## 4.2 Heat and sunlight The Check Dam Garden on the Crow Canyon Archaeological Center campus.

All plants require thermal energy—in the form of heat and sunlight—to perform photosynthesis and flourish. Photosynthesis is a process used by plants to make a sugary food that fuels their growth. Plants absorb the energy of the sun through their leaves, combine it with water and carbon dioxide, and make a sugar called glucose. Fun Fact: The waste product that this process creates is oxygen! Farmers in ancient times adapted their corn to the amount of heat and sunlight available in the regions in which they lived, and farmers today do the same.

But how much heat does a plant need, and how do we know how much it gets? Plant researchers use a measure of accumulated heat called a growing degree day (GDD) to estimate the amount of heat that plants may use for photosynthesis.

The equation for daily GDD for maize is: $GDD=\frac{T_{MAX} + T_{MIN}}{2}-T_{BASE}$ where $$T_{MAX}$$ is the maximum daily temperature, $$T_{MIN}$$ is the minimum daily temperature and $$T_{BASE}$$ is the temperature below which plant growth ceases, which we take to be 10°C (~50ºF) for maize.

Here we use a series of corrections to the equation typically applied for calculating maize GDD, which down-corrects $$T_{MAX}$$ and $$T_{MIN}$$ to an upper threshold ($$T_{UT}$$, here 30°C or 86ºF) above which corn growth does not appreciably increase, and up-corrects $$T_{MAX}$$ and $$T_{MIN}$$ if they fall below $$T_{BASE}$$ (here 10°C or 50ºF). To summarize: $\text{if} \quad T_{MAX}>T_{UT}, \quad T_{MAX}=T_{UT}\\ \text{if} \quad T_{MIN}>T_{UT}, \quad T_{MIN}=T_{UT}\\ \text{if} \quad T_{MAX}<T_{BASE}, \quad T_{MAX}=T_{BASE}\\ \text{if} \quad T_{MIN}<T_{BASE}, \quad T_{MIN}=T_{BASE}$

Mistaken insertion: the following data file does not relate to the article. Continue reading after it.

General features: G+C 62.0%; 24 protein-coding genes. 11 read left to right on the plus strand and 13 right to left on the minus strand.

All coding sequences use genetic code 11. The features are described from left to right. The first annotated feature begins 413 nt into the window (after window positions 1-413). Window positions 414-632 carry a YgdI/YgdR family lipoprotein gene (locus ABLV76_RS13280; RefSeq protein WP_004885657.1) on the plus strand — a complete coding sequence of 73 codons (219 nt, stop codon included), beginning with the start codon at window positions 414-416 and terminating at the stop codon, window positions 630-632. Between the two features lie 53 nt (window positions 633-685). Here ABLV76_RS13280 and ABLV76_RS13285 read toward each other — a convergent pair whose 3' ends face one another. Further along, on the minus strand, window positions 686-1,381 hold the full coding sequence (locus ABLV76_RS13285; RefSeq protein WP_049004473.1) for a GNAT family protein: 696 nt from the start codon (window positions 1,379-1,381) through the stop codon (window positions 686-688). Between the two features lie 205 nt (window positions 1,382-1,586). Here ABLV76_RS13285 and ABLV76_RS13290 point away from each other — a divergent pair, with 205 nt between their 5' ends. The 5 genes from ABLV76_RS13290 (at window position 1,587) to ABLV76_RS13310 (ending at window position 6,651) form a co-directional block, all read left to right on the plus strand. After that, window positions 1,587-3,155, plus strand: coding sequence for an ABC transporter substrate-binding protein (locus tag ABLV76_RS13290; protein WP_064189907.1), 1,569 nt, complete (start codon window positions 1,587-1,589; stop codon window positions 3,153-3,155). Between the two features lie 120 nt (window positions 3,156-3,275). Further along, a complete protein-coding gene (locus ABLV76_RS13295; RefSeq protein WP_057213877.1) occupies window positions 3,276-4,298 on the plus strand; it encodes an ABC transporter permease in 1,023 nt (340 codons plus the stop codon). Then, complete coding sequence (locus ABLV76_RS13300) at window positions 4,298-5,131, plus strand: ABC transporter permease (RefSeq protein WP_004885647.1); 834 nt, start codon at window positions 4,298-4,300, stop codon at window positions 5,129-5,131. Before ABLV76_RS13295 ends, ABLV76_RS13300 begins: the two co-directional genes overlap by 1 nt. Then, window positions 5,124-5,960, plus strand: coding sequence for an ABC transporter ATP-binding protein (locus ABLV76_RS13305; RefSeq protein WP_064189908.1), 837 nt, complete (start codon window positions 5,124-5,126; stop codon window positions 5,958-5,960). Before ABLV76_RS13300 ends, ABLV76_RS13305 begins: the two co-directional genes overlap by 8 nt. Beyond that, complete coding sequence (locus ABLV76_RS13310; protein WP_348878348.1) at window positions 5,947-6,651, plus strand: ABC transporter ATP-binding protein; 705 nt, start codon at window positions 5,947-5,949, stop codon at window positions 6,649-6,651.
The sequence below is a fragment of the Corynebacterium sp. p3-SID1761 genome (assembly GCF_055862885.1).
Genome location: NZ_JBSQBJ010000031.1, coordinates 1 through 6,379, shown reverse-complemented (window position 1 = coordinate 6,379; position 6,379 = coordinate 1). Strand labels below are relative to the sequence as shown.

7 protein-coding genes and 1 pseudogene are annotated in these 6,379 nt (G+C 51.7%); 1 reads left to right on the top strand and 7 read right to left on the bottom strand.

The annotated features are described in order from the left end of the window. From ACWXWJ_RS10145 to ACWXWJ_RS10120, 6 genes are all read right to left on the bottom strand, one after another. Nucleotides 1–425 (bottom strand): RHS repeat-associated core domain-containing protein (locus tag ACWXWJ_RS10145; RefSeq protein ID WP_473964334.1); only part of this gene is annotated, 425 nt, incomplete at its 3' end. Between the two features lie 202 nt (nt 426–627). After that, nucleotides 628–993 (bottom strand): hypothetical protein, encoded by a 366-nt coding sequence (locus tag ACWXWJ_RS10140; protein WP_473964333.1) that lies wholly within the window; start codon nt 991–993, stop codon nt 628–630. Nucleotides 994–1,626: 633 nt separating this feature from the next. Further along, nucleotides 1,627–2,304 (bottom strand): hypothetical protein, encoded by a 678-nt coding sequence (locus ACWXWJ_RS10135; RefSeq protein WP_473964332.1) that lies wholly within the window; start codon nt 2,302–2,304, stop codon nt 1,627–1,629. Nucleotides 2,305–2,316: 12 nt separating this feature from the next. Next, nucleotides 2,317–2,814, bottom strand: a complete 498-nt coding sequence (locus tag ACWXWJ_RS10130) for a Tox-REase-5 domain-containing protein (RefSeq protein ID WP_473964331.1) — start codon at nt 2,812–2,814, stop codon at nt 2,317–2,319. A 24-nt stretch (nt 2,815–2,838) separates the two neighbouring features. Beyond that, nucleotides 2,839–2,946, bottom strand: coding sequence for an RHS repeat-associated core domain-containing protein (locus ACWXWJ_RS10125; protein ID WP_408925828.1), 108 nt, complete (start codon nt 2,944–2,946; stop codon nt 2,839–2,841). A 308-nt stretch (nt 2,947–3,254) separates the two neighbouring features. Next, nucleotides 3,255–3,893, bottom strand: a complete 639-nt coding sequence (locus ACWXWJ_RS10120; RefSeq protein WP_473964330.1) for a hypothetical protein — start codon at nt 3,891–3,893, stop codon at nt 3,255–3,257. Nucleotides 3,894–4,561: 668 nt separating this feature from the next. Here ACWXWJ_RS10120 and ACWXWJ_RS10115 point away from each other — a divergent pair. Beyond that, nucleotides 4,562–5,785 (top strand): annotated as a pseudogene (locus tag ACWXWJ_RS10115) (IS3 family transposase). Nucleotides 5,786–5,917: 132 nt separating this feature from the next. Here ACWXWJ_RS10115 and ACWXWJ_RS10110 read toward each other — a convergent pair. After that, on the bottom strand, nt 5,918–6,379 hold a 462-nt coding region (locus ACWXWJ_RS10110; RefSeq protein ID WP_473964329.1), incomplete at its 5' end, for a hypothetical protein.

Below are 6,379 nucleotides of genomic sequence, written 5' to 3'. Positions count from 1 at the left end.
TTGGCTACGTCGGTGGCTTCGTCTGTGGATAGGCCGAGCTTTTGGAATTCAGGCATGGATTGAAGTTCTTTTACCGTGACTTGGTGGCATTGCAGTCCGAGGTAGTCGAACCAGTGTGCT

Growing degree day amounts calculated in Celsius are different from those calculated in Fahrenheit. Growing degree days can be converted from Celsius heat units to Fahrenheit heat units by multiplying by a factor of 1.8. For example, 1000 Celsius GDDs are equal to 1800 Fahrenheit GDDs.

### Weather in Cortez Rain clouds gather over Ute Mountain in southwestern Colorado.

Plants combine water and nutrients from the soil with heat and energy from the Sun to flourish. Pueblo Farming Project researchers estimated the amount of water and accumulated heat available to the maize in the Pueblo Farming Project gardens using weather data gathered by the US National Oceanic and Atmospheric Administration (NOAA) as part of the US Historical Climatology Network (USHCN). Temperature and precipitation data from a weather station in Cortez were used to measure the response of the Pueblo Farming Project gardens to local weather; we also installed a weather station on Crow Canyon’s campus as well as temperature monitors in each garden. The graphs below show 2009 to 2018 data for the Pueblo Farming Project gardens. The top graph shows minimum and maximum daily temperatures and daily growing degree days, and the lower graph shows daily precipitation events. These graphs are interactive! Highlight a region of the graph in order to explore the weather. Hover over a graph to see the recorded weather at the Cortez weather station.